I think that the OP is actually asking about reversibility of reactions rather than whether they balance.
 
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  • #10
Ygggdrasil
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In chemistry, there is the principle of microscopic reversibility, which states that every elementary chemical reaction is reversible (an elementary chemical reaction is one that occurs in essentially one step and is not a chemical reaction representing a multistep process). For example, if two hydrogen molecules collide with an oxygen molecule to produce two water molecules, then it must be possible to two water molecules to collide and transform into 2H2 + O2 (in reality, the elementary steps of this transformation are different, for example, often the reaction occurs on a solid surface, such as a catalyst in an electrolyzer or fuel cell, where the hydrogen and oxygen molecules form partial bonds with the surface, weakening the hydrogen-hydrogen and oxygen-oxygen bonds). A better example of an elementary chemical reaction that exhibits microscopic reversibility might be an water molecule going from the vapor phase to the liquid phase (or vice versa), a sodium or chloride ion binding/unbinding to a sodium chloride crystal in a salt solution, or a water molecule hydrolyzing the peptide bond of a protein.

Note that just because a reaction is reversible does not always mean it will be easy to get it to proceed either way. One must consider the thermodynamics of the reaction to see which direction is thermodynamically unfavorable and whether the conditions of the reaction (e.g. changing the temperature or pressure can favor liquid water vs water vapor) must be changed to get the reaction to favor one side or the other or if an outside source of energy must be added (e.g. hydrogen and oxygen combine explosively to form water but to get these gasses from water molecules, you must add in energy, for example, via electrolysis).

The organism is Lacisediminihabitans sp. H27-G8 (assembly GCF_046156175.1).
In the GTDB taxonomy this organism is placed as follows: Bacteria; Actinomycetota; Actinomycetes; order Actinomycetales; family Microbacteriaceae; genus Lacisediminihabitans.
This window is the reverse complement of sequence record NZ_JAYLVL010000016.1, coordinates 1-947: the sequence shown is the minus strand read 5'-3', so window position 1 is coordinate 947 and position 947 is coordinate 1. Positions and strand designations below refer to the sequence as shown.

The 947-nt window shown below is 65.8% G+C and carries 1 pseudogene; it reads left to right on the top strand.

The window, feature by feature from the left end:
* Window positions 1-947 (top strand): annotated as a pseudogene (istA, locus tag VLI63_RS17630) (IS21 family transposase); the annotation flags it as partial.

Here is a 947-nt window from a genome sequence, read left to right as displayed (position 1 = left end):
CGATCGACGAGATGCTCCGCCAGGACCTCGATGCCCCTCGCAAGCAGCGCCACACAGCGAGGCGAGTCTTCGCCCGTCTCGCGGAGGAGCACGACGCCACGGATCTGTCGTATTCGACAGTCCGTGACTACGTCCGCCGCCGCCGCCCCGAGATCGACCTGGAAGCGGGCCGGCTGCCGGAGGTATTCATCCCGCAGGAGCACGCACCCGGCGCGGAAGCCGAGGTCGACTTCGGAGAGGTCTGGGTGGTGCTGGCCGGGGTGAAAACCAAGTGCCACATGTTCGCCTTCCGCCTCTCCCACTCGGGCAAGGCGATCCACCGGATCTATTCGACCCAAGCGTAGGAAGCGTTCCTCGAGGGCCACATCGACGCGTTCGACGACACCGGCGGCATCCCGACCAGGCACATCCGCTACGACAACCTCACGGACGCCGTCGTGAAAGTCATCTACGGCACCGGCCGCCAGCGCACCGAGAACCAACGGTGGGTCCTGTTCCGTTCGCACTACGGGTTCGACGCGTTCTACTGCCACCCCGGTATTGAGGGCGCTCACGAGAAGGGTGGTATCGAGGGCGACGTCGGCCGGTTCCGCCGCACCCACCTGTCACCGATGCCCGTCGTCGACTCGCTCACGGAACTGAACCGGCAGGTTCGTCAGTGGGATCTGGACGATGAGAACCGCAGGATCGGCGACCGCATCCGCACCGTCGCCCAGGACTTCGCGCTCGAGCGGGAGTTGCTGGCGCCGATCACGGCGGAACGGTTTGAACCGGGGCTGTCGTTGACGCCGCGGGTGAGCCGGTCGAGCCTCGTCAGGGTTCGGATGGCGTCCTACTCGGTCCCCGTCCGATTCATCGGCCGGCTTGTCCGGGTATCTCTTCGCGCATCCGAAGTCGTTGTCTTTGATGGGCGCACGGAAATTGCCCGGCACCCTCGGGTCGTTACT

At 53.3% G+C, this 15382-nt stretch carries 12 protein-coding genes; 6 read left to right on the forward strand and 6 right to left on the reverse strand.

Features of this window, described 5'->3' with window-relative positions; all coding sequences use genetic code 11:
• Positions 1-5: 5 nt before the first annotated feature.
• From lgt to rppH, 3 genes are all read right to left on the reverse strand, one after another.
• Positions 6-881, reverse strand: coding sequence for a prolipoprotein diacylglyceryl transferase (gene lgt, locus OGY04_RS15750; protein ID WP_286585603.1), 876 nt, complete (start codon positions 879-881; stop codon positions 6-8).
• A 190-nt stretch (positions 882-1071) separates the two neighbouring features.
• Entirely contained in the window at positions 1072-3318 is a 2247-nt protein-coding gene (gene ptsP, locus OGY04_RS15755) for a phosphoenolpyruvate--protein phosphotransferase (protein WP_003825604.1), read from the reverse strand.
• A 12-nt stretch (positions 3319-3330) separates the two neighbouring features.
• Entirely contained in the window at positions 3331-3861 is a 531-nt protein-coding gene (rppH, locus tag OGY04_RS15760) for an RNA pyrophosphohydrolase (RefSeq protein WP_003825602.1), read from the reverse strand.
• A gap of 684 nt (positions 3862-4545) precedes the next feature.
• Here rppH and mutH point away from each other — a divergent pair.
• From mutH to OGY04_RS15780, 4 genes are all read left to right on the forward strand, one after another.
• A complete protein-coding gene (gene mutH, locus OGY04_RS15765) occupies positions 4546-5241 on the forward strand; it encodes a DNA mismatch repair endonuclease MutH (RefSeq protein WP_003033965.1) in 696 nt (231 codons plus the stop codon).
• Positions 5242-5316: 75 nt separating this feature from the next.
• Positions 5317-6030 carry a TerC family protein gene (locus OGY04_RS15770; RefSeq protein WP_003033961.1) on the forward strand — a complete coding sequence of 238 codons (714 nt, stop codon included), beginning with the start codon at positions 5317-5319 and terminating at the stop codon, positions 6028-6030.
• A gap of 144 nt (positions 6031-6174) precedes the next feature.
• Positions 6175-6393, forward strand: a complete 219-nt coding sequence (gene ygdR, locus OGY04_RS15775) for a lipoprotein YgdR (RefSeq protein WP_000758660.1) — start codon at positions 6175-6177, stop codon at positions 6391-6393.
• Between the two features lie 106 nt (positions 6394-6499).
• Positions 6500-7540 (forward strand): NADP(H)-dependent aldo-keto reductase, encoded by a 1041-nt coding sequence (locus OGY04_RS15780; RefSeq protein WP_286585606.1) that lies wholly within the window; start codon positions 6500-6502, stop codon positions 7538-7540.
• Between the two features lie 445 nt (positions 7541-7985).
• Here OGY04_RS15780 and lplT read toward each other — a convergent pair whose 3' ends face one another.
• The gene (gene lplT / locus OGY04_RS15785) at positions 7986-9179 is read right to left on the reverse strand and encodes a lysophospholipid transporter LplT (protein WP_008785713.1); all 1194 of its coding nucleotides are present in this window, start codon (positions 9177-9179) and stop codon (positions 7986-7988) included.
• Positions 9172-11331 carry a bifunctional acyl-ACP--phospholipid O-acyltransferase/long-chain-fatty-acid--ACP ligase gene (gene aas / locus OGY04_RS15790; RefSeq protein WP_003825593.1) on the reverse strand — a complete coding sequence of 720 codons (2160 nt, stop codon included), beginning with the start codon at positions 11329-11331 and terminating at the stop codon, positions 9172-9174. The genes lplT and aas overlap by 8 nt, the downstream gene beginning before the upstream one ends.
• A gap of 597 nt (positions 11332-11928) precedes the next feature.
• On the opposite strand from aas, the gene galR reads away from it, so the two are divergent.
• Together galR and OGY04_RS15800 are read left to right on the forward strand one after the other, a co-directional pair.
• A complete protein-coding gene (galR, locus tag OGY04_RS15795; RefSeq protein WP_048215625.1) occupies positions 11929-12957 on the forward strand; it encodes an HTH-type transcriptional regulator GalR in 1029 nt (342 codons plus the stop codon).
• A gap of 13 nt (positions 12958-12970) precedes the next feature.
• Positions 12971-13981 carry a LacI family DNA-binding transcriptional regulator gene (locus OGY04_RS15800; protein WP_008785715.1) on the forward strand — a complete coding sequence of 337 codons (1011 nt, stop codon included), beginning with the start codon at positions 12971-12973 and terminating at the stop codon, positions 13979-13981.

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  • #11
sophiecentaur
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One must consider the thermodynamics of the reaction to see which direction is thermodynamically unfavorable and whether the conditions of the reaction (e.g. changing the temperature or pressure can favor liquid water vs water vapor) must be changed to get the reaction to favor one side or the other or if an outside source of energy must be added (e.g. hydrogen and oxygen combine explosively to form water but to get these gasses from water molecules, you must add in energy, for example, via electrolysis).
This is the essence of the subject. The Chemical Energy on one side of the equation (mutual 'attractions' of the atoms) will be different from the Energy on the other and Energy needs to be supplied to the system to reverse it - this can be in be with electrolysis or (as in reduction processes) by introducing another element or compound which presents an even lower Energy situation by displacement of atoms.
Alternatively, if the energy difference is small enough, then both states are possible to exist at the same time and the 'two way arrows' in the equation can be added.